|Hayden Barnes (right) and|
FIRE lawyer Bob Corn-Revere
A federal jury has found that a former university president must pay $50,000 in damages for wrongfully expelling a student who had protested the construction of two parking garages on campus.
The verdict, in a case styled Barnes v. Zaccari, is being hailed as a major victory for supporters of free speech in higher education. Ronald M. Zaccari, former president of Valdosta State University in Georgia, was held personally liable for damages to former student Hayden Barnes, who was "administratively withdrawn" from the university after peacefully protesting a decision to build parking garages. The Foundation for Individual Rights in Education (FIRE), and attorney Bob Corn-Revere, took the case on Barnes' behalf.
Barnes has a number of parallels to my own experiences at the University of Alabama at Birmingham (UAB), where former president Carol Garrison OK'd my unlawful termination after almost 20 years on the job in various editorial positions. We have presented irrefutable evidence, in the form of a tape-recorded conversation with a UAB human-resources official, that I was targeted because of my reporting on this blog about the Bush-era political prosecution of former Alabama Governor Don Siegelman.
In my case, an employee grievance committee found that I should not have been terminated, and evidence at the hearing showed my supervisor had no grounds for even minimal discipline, much less immediate termination. Cheryl E.H. Locke, UAB's HR director at the time, upheld my termination when I refused her offer to return to a position other than the one I had before--in an unnamed department, under an unknown supervisor--with two written warnings in my file. (A UAB employee automatically is fired for a third written warning; this strongly suggests that the university was setting me up to be fired all over again, after it had botched the job on its first try.)
I appealed Locke's ruling to Garrison, but the university president went against her own grievance committee--which spent four hours hearing evidence--and upheld my termination.
The ruling in Barnes drives home the point that Garrison could be held personally responsible for depriving me of a clear constitutional right--in this case, the First Amendment right to free speech. And the damages would amount to way more than $50,000.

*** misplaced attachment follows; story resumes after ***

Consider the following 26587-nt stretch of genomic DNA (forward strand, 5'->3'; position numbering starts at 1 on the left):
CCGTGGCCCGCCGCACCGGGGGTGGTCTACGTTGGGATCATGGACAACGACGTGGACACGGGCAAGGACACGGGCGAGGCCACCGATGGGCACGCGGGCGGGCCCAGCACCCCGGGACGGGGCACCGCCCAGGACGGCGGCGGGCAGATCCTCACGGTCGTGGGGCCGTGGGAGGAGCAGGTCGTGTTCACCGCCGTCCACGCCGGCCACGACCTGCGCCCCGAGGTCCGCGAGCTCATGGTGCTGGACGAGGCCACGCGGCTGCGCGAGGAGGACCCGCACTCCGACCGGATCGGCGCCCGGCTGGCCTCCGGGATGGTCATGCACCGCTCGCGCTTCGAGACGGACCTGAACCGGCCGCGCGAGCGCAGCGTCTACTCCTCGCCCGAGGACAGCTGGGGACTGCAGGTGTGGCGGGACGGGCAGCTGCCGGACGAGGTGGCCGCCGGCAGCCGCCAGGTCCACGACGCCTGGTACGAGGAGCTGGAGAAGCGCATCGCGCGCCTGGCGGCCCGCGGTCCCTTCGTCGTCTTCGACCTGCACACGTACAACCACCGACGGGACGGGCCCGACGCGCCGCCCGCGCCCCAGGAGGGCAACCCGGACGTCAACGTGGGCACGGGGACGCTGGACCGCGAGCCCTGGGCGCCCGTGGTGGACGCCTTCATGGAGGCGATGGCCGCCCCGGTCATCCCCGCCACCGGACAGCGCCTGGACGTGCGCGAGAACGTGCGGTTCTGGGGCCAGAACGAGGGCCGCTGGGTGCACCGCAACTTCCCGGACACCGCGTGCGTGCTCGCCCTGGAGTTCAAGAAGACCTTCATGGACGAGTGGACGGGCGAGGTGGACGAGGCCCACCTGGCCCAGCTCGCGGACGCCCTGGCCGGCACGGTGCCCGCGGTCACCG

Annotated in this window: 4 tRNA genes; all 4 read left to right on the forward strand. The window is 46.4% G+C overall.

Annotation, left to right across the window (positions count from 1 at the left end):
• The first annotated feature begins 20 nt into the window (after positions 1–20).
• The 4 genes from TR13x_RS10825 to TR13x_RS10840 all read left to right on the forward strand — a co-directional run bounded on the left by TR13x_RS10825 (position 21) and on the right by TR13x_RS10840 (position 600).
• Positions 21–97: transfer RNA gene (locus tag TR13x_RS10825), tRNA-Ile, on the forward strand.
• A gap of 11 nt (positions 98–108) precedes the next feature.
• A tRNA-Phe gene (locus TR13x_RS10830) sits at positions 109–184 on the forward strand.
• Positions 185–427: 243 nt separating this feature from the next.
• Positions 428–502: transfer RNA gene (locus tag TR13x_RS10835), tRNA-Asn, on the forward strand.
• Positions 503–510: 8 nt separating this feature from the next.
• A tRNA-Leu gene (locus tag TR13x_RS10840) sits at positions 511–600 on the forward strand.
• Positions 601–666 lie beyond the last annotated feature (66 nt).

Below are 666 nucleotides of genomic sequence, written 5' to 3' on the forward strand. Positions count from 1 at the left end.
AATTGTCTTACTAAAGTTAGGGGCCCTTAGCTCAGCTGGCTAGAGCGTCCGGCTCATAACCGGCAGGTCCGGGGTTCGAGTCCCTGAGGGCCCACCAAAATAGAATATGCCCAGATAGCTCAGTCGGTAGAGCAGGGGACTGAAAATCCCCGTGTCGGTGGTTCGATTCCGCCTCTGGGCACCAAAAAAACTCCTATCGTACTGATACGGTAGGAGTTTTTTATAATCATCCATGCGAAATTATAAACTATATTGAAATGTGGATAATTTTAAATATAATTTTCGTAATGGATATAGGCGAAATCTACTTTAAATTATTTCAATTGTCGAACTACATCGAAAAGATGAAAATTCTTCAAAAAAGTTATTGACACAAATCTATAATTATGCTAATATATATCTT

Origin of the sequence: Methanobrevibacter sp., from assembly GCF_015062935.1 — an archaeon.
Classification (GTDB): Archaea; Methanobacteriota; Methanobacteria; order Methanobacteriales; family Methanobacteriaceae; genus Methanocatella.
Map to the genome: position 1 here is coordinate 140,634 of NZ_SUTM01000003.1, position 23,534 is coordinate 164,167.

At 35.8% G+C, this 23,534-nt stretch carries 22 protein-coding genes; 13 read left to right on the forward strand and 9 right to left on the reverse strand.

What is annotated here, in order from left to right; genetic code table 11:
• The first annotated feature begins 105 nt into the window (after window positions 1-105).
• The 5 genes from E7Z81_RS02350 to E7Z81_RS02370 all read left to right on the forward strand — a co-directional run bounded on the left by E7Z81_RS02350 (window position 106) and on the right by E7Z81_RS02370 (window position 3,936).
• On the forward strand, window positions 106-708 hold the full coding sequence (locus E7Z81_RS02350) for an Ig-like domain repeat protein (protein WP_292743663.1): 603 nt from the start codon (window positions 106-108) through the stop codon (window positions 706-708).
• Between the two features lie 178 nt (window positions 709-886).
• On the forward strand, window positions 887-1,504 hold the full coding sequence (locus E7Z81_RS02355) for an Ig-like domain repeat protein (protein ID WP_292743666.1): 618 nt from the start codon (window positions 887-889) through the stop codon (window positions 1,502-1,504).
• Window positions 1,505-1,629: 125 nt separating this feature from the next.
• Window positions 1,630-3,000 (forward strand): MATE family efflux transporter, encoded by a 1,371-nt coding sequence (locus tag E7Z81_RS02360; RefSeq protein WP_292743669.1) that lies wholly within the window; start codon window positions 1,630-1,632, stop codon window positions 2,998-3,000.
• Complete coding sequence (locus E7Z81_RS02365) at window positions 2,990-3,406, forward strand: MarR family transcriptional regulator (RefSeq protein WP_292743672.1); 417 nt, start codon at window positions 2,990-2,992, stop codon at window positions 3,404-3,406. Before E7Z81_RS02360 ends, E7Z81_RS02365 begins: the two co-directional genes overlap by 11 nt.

Of course, a corrupt federal judge named William M. Acker Jr. granted summary judgment to the university and individual defendants in my case, even though I was given no opportunity to conduct discovery. Basic procedural law, perhaps best outlined in a case styled Snook v. Trust Company of Georgia, 859 F. 2d 865 (11th Cir., 1988), plainly states that summary judgment cannot be granted, much less considered, when the opposing party has not been given adequate opportunity to conduct discovery.
I was given no opportunity to conduct discovery, but Acker happily violated black-letter law to let Garrison and others off the hook. The good news, from my perspective, is that the case was dismissed without prejudice, meaning it can be brought again.
Barnes, at first glance, is not ground-breaking law. University officials and other "state actors" long have been subject to liability for violations of clear constitutional rights. The issue in Barnes was this: Did his enrollment at Valdosta State amount to a property right that could not be abridged without due process? In other words, did Barnes have a clear constitutional right to not be unlawfully expelled?
In 2010, the U.S. Eleventh Circuit Court of Appeals in Atlanta answered that question in the affirmative, essentially stating that sovereign immunity did not protect the university president. That led to a trial and last week's $50,000 judgment against Zaccari.
Ironically, neither Zaccari nor Garrison remains in office. Zaccari was forced to resign under pressure after the Barnes lawsuit was filed. Garrison suffered a similar fate at UAB, when she stepped down under mysterious circumstances last August, just two days after fall classes started.
Why has Hayden Barnes received a significant measure of justice in his campus free-speech case, while I (so far) have been cheated on a much stronger case? As I see it, here is the major difference: Barnes had the good fortune to have the Foundation for Individual Rights in Education (FIRE) take up his case. I, on the other hand, have been representing myself--acting pro se, as it's called in the legal world.
A corrupt federal judge, such as William Acker Jr., has little reason to fear cheating a pro se litigant. But cheating a party who is represented by a national organization such as FIRE is a good way to draw attention to yourself. And that's the last thing a corrupt federal judge wants.
In fact, FIRE noted that campus free-speech cases can be exceptionally difficult to win without the backing of a powerful organization. From a FIRE press release:
"College administrators have been blatantly and willfully violating student rights for decades, but they have far too often dodged personal responsibility. Not so today," said FIRE President Greg Lukianoff. "We hope this serves as a much-needed wake up call to college administrators that it's time to start paying close attention to the basic rights of their students."
I applaud FIRE's efforts on behalf of Hayden Barnes. But I would suggest the organization take a closer look at constitutional violations against university employees.
I know, from first-hand experience, that they occur all too frequently.